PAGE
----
Ohio University

Naphthenic Acid Joint Industry Project

Project Development

Naphthenic acids corrosion represents an important challenge for the oil refining industry when low-quality crude oils are processed. The corrosivity of low-quality crudes is caused mainly by their natural naphthenic acids (NAP) and sulfur content which becomes particularly problematic at high-temperature and high-velocity conditions, typical for distilling towers, furnaces, and transfer lines, causing important material losses during processing. Understanding and reducing the corrosive effects of NAP became the main focus for numerous research studies over the past decade, done both in the oil and gas industry and in academia as well.

In 2004, the Institute started a research program sponsored by a major oil and gas company focusing on naphthenic acid and sulfur corrosion and on factors like high temperature and flow that influence this corrosive processes. The project continued for six years and investigated the complex relationships between NAP and sulfur-containing compounds in oil fractions using different experimental apparatus and analytical instruments. Based on the knowledge accumulated in six years of experimental and analytical work, the Institute decided to continue this research project as a Joint Industry Project (NAP JIP) opened to any company interested in “downstream” corrosion. NAP JIP started in January 2011, was supported financially by 11 companies (oil and gas companies and companies related to the oil industry), and ended in June 2014.

NAP JIP 2 continues for three more years the successful work of NAP JIP. It started in July 2014, will end in 2017, and it is financially supported by most of the initial sponsors of the first phase of this research project.

NAP JIP 2 Objectives

Naphthenic acid and sulfur corrosion are two interconnected and complementary processes that take place in refineries processing low-quality crudes. It is common knowledge that iron sulfide, the by-product of sulfur corrosion builds on metal surfaces offering limited protection against naphthenic acid attack. Recent studies indicate that the scale built on metal surfaces when oils are processed has a more complex composition including also metal oxides besides the iron sulfide. Based on these studies and on experimental results generated in the NAP JIP, it appears that the metal oxide layer also affects corrosion. NAP JIP 2 proposes further experimental work aimed at generating a better understanding of the mechanism of naphthenic acid corrosion and its interaction with sulfur-containing compounds. Therefore the objectives of the new project phase are:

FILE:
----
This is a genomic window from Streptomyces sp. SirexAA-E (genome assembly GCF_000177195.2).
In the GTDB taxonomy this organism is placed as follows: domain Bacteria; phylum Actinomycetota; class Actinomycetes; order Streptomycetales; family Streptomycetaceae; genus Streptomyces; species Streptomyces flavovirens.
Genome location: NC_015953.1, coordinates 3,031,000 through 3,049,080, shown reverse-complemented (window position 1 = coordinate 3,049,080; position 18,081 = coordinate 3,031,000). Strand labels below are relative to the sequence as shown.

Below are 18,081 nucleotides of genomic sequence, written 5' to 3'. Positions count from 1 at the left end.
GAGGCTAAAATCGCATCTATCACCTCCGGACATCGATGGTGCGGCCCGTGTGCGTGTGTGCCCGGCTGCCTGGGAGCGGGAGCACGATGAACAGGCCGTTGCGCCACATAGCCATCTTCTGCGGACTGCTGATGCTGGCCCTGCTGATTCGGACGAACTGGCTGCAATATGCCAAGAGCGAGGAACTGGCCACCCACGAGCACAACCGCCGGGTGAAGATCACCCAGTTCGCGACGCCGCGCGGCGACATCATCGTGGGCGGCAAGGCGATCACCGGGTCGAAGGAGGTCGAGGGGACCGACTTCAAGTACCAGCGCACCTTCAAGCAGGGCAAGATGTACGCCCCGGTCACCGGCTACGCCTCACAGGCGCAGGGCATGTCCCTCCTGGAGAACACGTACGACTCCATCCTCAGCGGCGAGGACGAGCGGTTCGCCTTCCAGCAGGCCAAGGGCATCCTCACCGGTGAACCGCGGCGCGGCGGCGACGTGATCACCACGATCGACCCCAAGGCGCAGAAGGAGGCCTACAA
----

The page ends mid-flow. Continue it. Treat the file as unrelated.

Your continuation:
• Investigating the role of naphthenic acids and sulfur compounds in the process of protective scales formation
  • Evaluating the scale protectiveness against naphthenic acid attack in single-phase flow and in two-phase flow systems.
  • Incorporating all-new findings and experimental results of these tests in an upgraded version of the mechanistic model of naphthenic acid corrosion, previously generated in the project's first phase.

The experimental work of NAP JIP 2 is executed at the Institute on different experimental units specialized for studying NAP acid corrosion under experimental conditions designed to be as close to refinery operating conditions as practical. This equipment is capable of specialized experiments at high temperature under either static conditions – stirred autoclaves or continuous flow conditions in single-phase flow or two-phase flow loops.

The analytical work is performed also in our Institute using the Scanning Electron Microscope (JEOL JSM-6390) coupled with an Energy Dispersive X-ray Spectrometer (SEM/EDS), the InfiniteFocus Profilometer Microscope (IFM), or the Atomic Force Microscope (AFM). For chemical analysis of gaseous compounds NAP JIP 2 uses a Micro-GC (Varian 490-GC PRO Micro-GC) and for TAN evaluations according to ASTM D664 the project uses a Micro TAN Titrator (Aquamax Micro TAN).


  • A thorough characterization of NAP acid and sulfur compounds role in scale formation from crude fractions at high temperatures.
  • An evaluation of different types of steel tested with different fractions at high temperatures using a specific testing protocol.
  • Full reports delivered every six months including experimental data, their analysis, and discussion.
  • A searchable lab database on naphthenic acid corrosion results which will be available to the sponsors and used to improve the predictive model.
  • An improved version of a mechanistic predictive model of naphthenic acid corrosion including the latest experimental results.

Please contact Gheorghe Bota for more information on the NAP Project.